“If you live in the suburbs,” Peter says, “all you hear about is crime in this neighborhood.”

At a recent wedding reception for some friends, Peter was talking to a woman his parents’ age who, when she learned he and Alyssa lived in Riverwest, asked, “Are you okay?” with a tone in her voice to suggest he was at great peril simply because of the neighborhood in which he lived.

Peter wonders if perhaps the proximity of WTMJ-TV, on Capitol Drive at Humboldt Avenue, skews the news coverage of Riverwest to the few headline-grabbing robberies or muggings that do occur, while avoiding the many long-term, substantive developments that are going on in the neighborhood.

After they’ve made a decision on a home purchase, the couple might consider trying to start some form of block watch group in their immediate vicinity.

“I’m aware of how, in the 1980s and ‘90s, block watch was a big thing,” Peter says. He notes, however, that Riverwest can be a more transitory neighborhood, with lots of students and other short-term renters, something that often makes block watch groups impractical. He adds that, if residents, regardless of whether they’re owners or renters, don’t pay attention to their neighborhoods in a conscious way, conditions quickly can deteriorate.

It might not be actual crimes such as burglary that start to occur more frequently, Peter says. But a lack of pride and conscious attention to one’s surroundings, as witnessed in seemingly minor things such as littering, can over time become more serious.

“Block watch is a cool program because it gets people to take pride in their own residences,” Peter says, as well as making all occupants more aware of their neighbors and their overall neighborhood well-being.

On a larger scale, events such as the Riverwest24, which Peter describes as a “fun raiser,” do a lot to help build community. Both Alyssa and Peter have volunteered at the event, at checkpoints along the route.

Urban agriculture is cause for another checkmark in the “plus” column for Riverwest as an urban neighborhood, in the opinion of Alyssa and Peter.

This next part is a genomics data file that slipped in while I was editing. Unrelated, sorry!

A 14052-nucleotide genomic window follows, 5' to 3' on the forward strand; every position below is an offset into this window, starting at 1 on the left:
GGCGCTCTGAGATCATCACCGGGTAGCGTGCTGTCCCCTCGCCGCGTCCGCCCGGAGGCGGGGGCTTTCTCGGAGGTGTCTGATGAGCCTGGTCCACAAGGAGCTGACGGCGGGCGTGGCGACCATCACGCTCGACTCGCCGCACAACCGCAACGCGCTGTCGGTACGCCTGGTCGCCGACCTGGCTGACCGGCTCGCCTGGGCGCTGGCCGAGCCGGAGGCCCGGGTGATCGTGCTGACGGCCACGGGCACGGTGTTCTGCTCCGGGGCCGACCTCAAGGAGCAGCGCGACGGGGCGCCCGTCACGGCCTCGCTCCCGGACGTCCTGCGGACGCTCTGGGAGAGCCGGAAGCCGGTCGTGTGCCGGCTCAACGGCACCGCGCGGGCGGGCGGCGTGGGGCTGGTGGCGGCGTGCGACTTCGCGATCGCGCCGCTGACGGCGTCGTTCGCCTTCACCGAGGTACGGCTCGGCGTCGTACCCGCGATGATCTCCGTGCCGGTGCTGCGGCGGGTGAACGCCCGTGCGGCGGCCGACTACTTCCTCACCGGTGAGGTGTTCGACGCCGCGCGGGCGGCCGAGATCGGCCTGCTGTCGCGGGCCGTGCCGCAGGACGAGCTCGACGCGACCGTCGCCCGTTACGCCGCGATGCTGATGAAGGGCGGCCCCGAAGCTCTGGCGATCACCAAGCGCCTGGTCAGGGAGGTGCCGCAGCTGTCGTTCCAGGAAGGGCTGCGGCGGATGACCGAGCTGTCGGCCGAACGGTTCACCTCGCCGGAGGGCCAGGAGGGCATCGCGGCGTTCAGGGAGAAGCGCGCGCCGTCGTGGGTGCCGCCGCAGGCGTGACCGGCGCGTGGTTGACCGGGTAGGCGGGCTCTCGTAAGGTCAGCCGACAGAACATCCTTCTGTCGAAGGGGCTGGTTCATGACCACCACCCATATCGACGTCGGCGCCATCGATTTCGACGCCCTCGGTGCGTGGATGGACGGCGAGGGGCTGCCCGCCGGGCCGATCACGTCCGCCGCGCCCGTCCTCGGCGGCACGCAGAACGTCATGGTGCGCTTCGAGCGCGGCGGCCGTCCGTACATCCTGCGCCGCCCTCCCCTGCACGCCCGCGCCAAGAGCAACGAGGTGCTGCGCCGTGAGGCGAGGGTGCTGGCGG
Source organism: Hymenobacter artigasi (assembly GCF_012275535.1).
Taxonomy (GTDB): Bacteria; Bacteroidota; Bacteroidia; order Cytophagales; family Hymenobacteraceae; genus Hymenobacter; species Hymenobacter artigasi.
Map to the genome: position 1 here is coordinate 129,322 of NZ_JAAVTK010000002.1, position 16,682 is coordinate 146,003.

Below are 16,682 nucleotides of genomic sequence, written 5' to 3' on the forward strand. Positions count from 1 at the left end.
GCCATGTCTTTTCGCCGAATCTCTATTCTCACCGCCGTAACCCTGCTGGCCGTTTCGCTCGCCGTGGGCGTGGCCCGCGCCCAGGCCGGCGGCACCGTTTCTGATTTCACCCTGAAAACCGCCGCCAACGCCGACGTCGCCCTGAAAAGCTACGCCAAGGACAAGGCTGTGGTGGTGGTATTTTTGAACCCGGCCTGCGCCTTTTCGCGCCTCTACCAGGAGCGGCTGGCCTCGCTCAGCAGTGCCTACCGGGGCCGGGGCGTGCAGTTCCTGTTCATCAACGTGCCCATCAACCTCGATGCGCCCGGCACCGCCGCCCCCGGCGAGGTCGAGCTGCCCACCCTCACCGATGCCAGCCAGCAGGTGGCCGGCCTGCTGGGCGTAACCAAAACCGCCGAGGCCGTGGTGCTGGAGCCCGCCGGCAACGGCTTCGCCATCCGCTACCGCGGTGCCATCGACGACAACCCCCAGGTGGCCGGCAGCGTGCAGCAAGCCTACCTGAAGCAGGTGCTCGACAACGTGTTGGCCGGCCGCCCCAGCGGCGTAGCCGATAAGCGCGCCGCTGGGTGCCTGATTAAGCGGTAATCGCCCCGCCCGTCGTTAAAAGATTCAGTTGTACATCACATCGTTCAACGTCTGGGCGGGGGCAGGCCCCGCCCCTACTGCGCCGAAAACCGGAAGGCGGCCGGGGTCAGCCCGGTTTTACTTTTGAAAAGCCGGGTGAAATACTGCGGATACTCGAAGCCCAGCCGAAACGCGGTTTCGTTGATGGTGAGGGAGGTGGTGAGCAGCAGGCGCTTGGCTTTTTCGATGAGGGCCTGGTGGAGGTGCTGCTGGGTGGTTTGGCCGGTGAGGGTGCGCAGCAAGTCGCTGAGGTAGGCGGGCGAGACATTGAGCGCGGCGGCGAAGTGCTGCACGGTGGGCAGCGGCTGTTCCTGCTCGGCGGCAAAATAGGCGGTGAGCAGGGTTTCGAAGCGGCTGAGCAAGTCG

“We have more community gardens than any other neighborhood in Milwaukee,” Peter says. “Riverwest is the locus of grass roots urban agriculture.”

Riverwest also has “out shone” the rest of the city through the Solar Riverwest program, begun last year by the City of Milwaukee’s Office of Environmental Sustainability, through its Milwaukee Shines program. More solar panels were installed in Riverwest in one year, Peter says, than in the entire city of Milwaukee as a whole.

And let’s not forget the Milwaukee River, both Alyssa and Peter say, as it offers multiple opportunities for both recreation and study.

Shortly before the interview for this article, Peter learned of a new, full-time job, as Special Events and Marketing Coordinator for COA Youth and Family Centers, to begin in early February. He’ll stay on at the Public House on a part-time basis, too. And, somewhere in the mix, in May he’ll finish up his Master’s Degree work at UWM, in Non-Profit Management.

Alyssa hopes to begin her own graduate studies in June, also at UWM, in a new program area called Math Leadership. She currently teaches second grade in the same Mequon school system where she and Peter met.

So, what are the Valentine’s Day plans for the newlyweds? Displaying the oftentimes wry sense of humor Peter has become known for, he’d like to share a joke with Currents readers.

What did the Valentine’s Day card say to the stamp? “Stick with me and you’ll go places.”

Thanks to the contributions of young adults such as Alyssa and Peter Murphy, we can be sure that Riverwest as a neighborhood will continue to go places – all productive ones.